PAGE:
• Are your expenses too high as a percentage of your income? If you are making $40, 000 a year and have a $6, 000 monthly mortgage, the IRS may come calling on the assumption that you have unreported income.
  • Although not an uncommon scenario, married couples filing taxes separately are automatically at higher risk of an IRS audit. This is especially true for those with large itemized deductions that may be duplicated on both returns.
  • Generosity is a favorable trait, however make sure you do not claim charitable contributions that total more than what your income level warrants, or you could be the target of an IRS audit.

Keep in mind that the IRS has three years from the date you filed to collect extra tax, or six years for those who didn’t report more than a quarter of their income. And for those evading tax and filing fraudulent returns, there is no statute of limitations. These non-taxpayers can be audited by the IRS at any time.

Although it’s not always possible to avoid all audit red flags, being aware of them will help you avoid a fate many equate to losing a loved one. Although, in this case, the departed will most likely be a good chunk of your cash.

6 Responses to “Assessing Your IRS Audit Risk”

  1. Anonymous

    I was wondering what my chances of being audited are. I was married but divorced. Last year since my divorce wasn’t final, I filed with my now ex husband as MFJ. Afterwards tho, I moved in with my boyfriend and in our state, we meet all the requirements for common law marriage which also makes us able to file MFJ. I am worried tho that since last year I filed with one husband and this year with the new one, they might think it’s weird and flag my return.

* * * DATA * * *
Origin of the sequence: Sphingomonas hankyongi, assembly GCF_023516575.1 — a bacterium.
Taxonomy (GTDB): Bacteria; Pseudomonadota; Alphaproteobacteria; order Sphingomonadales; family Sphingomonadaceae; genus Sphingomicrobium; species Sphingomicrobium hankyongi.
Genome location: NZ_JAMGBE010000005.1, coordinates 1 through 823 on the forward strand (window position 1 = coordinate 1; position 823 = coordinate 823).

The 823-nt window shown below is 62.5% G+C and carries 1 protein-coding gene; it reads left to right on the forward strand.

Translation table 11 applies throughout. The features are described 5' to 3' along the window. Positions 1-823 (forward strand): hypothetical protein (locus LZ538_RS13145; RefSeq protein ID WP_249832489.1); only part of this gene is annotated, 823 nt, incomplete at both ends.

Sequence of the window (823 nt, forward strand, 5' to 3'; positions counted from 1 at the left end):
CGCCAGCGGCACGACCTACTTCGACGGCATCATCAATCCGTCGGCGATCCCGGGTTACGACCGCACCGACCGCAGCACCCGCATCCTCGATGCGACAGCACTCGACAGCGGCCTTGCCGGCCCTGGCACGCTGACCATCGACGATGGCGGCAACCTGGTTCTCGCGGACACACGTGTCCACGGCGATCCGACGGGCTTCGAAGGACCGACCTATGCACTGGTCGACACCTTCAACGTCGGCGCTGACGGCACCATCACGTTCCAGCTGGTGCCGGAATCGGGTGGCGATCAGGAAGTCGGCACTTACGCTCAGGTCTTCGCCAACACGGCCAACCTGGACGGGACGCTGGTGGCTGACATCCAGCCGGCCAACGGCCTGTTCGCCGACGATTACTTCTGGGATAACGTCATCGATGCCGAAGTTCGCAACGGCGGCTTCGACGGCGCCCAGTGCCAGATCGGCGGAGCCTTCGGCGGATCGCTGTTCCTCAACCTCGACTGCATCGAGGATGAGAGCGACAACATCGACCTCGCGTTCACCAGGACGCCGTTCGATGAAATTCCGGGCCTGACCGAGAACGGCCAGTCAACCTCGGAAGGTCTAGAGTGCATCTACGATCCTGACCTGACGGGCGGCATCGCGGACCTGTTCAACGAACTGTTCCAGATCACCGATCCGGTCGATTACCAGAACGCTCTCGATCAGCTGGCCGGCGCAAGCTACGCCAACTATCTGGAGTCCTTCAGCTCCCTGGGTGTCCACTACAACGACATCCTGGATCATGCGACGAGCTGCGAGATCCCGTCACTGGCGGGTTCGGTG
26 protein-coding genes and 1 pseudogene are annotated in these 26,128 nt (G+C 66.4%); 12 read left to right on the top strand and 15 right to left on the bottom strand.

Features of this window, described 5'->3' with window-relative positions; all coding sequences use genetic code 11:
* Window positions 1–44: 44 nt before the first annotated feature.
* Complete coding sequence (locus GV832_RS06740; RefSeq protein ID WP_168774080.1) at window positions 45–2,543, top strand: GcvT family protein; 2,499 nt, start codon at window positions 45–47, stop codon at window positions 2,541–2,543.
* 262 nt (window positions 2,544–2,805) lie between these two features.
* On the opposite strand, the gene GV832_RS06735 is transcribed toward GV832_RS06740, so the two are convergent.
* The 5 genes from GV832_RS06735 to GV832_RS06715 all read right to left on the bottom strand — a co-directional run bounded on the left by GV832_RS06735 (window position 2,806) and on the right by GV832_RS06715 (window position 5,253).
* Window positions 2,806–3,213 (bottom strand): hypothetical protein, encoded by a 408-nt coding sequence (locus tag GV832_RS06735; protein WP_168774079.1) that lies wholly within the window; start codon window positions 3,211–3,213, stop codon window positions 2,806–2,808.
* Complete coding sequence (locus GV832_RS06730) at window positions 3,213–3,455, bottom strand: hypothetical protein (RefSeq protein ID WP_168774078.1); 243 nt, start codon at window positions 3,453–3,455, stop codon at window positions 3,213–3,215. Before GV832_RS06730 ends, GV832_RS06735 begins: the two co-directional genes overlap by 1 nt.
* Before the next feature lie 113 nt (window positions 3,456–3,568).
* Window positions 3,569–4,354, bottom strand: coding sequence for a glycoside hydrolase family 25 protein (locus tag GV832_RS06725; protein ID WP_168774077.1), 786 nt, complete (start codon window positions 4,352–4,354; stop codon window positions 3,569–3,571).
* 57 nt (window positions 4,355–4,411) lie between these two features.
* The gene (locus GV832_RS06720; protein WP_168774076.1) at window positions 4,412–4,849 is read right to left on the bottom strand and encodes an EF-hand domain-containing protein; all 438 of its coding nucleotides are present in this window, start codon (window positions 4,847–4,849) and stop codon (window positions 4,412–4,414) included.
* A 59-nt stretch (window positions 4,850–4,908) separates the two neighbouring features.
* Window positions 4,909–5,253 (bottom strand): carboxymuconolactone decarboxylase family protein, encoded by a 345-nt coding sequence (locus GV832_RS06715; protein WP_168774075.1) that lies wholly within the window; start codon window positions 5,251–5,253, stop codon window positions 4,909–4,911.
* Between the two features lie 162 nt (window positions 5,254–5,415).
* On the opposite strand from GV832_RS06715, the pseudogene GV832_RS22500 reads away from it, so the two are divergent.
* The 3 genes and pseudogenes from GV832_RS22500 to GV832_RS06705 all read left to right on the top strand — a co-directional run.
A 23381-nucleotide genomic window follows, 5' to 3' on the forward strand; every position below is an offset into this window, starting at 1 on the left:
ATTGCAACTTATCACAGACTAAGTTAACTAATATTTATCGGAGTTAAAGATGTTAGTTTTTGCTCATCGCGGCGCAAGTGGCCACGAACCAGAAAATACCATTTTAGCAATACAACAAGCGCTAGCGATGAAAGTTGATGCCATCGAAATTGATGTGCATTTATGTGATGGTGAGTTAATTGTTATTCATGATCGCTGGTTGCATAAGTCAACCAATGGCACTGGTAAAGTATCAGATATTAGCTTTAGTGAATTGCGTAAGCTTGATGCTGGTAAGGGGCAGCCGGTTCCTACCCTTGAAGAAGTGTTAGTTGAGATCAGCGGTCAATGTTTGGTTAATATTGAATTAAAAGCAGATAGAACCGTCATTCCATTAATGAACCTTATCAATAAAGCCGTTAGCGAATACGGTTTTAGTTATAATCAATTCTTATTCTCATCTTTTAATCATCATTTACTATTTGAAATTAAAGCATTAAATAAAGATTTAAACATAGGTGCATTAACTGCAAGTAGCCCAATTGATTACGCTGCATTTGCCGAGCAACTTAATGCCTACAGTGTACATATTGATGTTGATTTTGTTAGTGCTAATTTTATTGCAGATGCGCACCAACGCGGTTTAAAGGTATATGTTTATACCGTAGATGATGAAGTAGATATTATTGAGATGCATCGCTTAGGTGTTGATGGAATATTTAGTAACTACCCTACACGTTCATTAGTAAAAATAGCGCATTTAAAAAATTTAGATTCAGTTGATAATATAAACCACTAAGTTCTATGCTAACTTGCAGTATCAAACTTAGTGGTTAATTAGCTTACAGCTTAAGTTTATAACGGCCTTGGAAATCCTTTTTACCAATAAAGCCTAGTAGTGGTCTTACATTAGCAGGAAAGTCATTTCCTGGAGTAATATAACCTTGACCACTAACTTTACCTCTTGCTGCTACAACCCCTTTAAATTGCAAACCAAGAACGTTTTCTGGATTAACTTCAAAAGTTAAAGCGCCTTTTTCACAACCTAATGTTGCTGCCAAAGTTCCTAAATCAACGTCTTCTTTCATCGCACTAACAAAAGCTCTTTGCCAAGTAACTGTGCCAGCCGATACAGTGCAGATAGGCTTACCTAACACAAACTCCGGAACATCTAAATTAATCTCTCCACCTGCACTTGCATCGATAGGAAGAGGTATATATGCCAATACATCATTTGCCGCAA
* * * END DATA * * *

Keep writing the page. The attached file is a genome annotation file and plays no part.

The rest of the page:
2. Anonymous

    I was audited a couple years ago. A quick call to the IRS, and I figured out what I did wrong. I sold a bunch of stock that I had amassed through purchases out of my paycheck — and I filled out the forms calculating the cost basis for all 80+ transactions. It ended up being five pages of forms…

    Turns out the IRS just wanted a single entry that said ‘various’ for date purchased, with the average cost basis declared. I guess the poor IRS guy just chunked my forms in the trash instead of keying in all that data…LOL

  3. Amazing that the contribution receipts wouldn’t be enough. People must go to great lengths to falsify things, otherwise you’d think they’d accept your documentation at face value. Good luck.

  4. Anonymous

    I am currently in the midst of a 2009 tax year audit, of which the IRS is challenging my itemized charitable contributions (which were cash contributions of 11% of my gross income, hence probably the reason I got flagged). I am in the second round of answering the IRS’s questions, which is extremely annoying. My initial 6 pages of documentation from the charities was not good enough, so the IRS asked for lots of extra stuff I didn’t think was necessary, like all my monthly bank statements, photocopies of all cancelled checks and signatures of charity representatives. In all, I had to generate over 100 pages of documentation!

    What really annoys me is knowing how much time the taxpayer funded government employees are using to read the 100+ pages of documentation they demanded. Go chase the real violators!